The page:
Fashions come and go, no less in fruit-growing than in the width of trouser-leg (though rather more slowly), but if you want to be á la mode in your garden right now I recommend you plant a quince tree. It's even The California Rare Fruit Growers Association's 2014 fruit tree of the year.
Its renaissance is long overdue. The tree itself is full of character, tending to grow into an irregular shape with twisted branches. Its flowers, which appear in June, are single, large and pinky-white. The large fruits ripen to golden-yellow and shine out from among the strikingly large leaves, which are grey and furry underneath, making you want to stroke them. The fruit itself is delicious.
What I love, though, is its part in history and myth. It's often mooted that the apples awarded to Aphrodite by Paris were actually quinces, as might have been the fruit with which the serpent tempted Eve. It seems the seeds were once used as a gelling agent (before commercially produced gelatine made things easier) and it has always been a useful source of pectin for jams. Quince trees live to a ripe old age, and venerable examples include the four wizened veterans in the Cloisters Museum in New York.
Tasty, Scented Fruits
On top of all this, though, is a beautiful taste and scent. The fruit has to be cooked as it's too hard to eat fresh (an exception, in a good summer, may be the early-ripening variety Ivan), but although many recipes call for long hours of baking, if you stew it in a pan it will actually cook in about fifteen minutes. Its slightly spicy, intensely rich flavour combines excellently with apples or dried fruit.
The fruits smells rather like pineapple—not the fresh fruit (the introduction of which probably helped in the quince's decline), but pineapple sweets. A bowl of quinces will scent a room, and some people even recommend putting one in the car as an air-freshener.
Growing Quince Trees
Another good point is that a quince will tolerate most soils, acid or alkaline. It's happiest on a deep, rich loam that stays moist and if I had a pond or stream I'd put one next to it, so long as it didn't become waterlogged. Light soils should have plenty of compost added before planting and a thick organic mulch applied every year. In a very dry summer, you should give it a very thorough soaking.
Planted in open ground, it's not a first choice for the smallest garden as, depending on rootstock and soil conditions, it can grow anywhere from around 10 feet (3 metres) to 20 feet (6 metres) tall. However, it could also be trained against a wall and recently a Patio Quince has been developed, so even if space is limited it's not out of the question. A bonus is that, being self-fertile, only one tree is needed.
Advice is generally to cosset your quince in a warm and sunny spot or, in colder northerly areas, to grow it against a south-facing or west-facing wall (in the States it is hardy in Zones 5-9). However, as always, growing isn't an exact science, and we've found that in the UK's warmer south our east-facing Vranja variety is quite happy in a bit of shade.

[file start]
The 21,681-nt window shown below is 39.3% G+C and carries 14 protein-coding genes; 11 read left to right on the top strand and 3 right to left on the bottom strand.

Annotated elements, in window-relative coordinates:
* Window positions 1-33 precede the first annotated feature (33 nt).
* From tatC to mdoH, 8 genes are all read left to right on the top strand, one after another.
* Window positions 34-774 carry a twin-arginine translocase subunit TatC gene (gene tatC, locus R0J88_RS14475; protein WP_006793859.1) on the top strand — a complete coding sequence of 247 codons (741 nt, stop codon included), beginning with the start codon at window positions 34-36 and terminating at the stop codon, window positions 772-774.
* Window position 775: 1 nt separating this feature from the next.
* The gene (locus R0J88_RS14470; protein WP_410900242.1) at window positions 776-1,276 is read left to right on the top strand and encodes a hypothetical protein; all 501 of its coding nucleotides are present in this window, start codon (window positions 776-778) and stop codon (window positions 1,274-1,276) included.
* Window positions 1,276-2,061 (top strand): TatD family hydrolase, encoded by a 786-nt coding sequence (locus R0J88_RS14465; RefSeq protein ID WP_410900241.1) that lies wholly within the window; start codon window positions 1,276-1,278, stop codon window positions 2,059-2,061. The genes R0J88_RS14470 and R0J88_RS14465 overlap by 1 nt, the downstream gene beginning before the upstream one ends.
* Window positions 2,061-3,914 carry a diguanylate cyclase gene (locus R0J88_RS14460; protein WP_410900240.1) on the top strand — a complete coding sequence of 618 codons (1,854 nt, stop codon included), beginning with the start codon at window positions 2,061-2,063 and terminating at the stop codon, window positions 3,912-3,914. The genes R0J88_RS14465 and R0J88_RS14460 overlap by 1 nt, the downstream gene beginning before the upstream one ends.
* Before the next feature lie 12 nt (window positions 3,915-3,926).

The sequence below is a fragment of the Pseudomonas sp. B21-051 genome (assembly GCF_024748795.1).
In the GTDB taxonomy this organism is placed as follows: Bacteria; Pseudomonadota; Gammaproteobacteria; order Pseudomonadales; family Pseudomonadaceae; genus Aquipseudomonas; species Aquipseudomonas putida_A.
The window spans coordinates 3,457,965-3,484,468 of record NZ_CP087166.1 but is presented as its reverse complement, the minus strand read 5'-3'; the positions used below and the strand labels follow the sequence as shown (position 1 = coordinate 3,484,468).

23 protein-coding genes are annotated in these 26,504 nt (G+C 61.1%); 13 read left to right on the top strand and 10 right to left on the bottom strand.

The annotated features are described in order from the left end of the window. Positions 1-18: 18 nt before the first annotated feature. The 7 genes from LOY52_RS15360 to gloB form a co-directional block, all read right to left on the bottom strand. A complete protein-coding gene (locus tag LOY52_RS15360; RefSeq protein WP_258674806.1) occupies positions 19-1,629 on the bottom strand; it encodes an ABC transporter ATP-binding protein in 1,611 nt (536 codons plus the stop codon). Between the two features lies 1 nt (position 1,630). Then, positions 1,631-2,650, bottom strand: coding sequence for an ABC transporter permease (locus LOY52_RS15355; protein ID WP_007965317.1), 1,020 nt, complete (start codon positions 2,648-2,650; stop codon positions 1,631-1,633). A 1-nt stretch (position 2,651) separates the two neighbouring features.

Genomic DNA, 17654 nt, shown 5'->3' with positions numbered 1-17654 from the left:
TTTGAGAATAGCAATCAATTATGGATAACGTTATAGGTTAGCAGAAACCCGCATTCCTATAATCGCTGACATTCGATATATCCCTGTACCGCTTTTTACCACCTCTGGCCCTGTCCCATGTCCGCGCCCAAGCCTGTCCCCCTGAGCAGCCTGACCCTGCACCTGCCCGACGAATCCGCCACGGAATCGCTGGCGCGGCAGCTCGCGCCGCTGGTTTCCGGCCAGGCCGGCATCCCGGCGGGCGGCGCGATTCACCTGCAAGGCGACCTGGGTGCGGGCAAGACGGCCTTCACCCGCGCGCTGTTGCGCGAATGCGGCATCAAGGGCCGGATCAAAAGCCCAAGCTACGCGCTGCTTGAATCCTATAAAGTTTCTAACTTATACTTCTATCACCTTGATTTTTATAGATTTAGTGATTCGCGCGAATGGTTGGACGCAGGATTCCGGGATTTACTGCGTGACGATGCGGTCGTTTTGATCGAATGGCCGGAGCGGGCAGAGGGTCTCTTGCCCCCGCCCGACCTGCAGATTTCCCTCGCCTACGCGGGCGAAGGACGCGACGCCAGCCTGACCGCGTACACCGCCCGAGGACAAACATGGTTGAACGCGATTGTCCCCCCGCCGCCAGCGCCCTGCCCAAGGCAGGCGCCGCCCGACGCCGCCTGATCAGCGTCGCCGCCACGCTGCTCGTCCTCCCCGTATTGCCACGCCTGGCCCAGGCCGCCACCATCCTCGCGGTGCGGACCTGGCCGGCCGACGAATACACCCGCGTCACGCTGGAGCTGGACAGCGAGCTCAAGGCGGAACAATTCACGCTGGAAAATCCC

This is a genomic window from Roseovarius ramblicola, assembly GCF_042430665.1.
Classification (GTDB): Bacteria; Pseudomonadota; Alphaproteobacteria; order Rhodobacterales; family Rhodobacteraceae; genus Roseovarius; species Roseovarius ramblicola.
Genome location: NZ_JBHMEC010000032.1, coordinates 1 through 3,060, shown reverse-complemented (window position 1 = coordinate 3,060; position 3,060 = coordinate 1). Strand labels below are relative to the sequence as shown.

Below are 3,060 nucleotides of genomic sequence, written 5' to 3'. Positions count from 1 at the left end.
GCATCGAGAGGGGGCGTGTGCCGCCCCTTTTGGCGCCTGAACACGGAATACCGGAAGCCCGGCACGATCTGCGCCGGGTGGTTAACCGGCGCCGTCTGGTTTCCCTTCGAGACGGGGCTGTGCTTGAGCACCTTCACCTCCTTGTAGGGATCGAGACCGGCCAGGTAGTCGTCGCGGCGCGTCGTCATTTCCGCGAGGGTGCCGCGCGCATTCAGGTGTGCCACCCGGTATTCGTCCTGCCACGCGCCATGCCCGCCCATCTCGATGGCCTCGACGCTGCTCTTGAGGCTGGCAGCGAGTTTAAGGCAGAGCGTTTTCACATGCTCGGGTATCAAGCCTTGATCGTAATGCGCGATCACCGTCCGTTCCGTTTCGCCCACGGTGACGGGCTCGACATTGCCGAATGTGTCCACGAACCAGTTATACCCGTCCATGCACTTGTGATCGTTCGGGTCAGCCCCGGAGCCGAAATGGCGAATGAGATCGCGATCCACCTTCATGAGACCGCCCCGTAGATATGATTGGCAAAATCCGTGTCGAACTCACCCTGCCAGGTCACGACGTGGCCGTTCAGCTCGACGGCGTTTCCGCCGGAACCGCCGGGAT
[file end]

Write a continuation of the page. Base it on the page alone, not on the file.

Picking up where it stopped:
Once established, quince trees need very little pruning. In winter, remove dead, diseased or damaged stems. If yours has a particularly untidy mode of growth you could also even up the tree's shape a bit and take out any branches that are creating congestion.
Best Quince Varieties
Quinces are either apple- or pear-shaped. The slightly misshapen pear shapes look dramatic, but apple-shaped Leskovic is the hardiest and probably the best choice for colder positions. Vranja (the only quince with an Award of Garden Merit) and Meech's Prolific are very reliable, and Bereczki is said to crop heavily and have one of the best flavours. There is a surprising variety of cultivars (one of the world's largest quince collections is held in Oregon, USA) and advice from a local nursery should put you on to a good choice for your area.
Harvesting, Storing and Using Quinces
The fruit ripens gradually to a rich yellow and though it's tempting (think of Eve's apple), it should be left on the tree as long as possible to allow the flavour and perfume to develop. Ideally this means until the end of October. The only exception is if frosts threaten, when you should gather them before the cold gets them.
Storing demands a little thought as their perfume will affect any fruit stored nearby. Put them somewhere separate, where they don't touch each other, and check regularly for rot. The fruit will keep for around 3 months.
Quince can used in savoury dishes to accompany meat, but also, like the medlar, to make a cheese or jelly, and is the secret to a really special apple pie. You'll never want to eat one without quince again.
NB Don't confuse this quince (Cydonia oblonga) with Cydonia japonica, the Japanese Quince (also known by the Latin name Chaenomeles). That also bears edible fruit but is generally grown as a beautiful shrub.
Picture of patio quince courtesy of DT Brown
By Helen Gazeley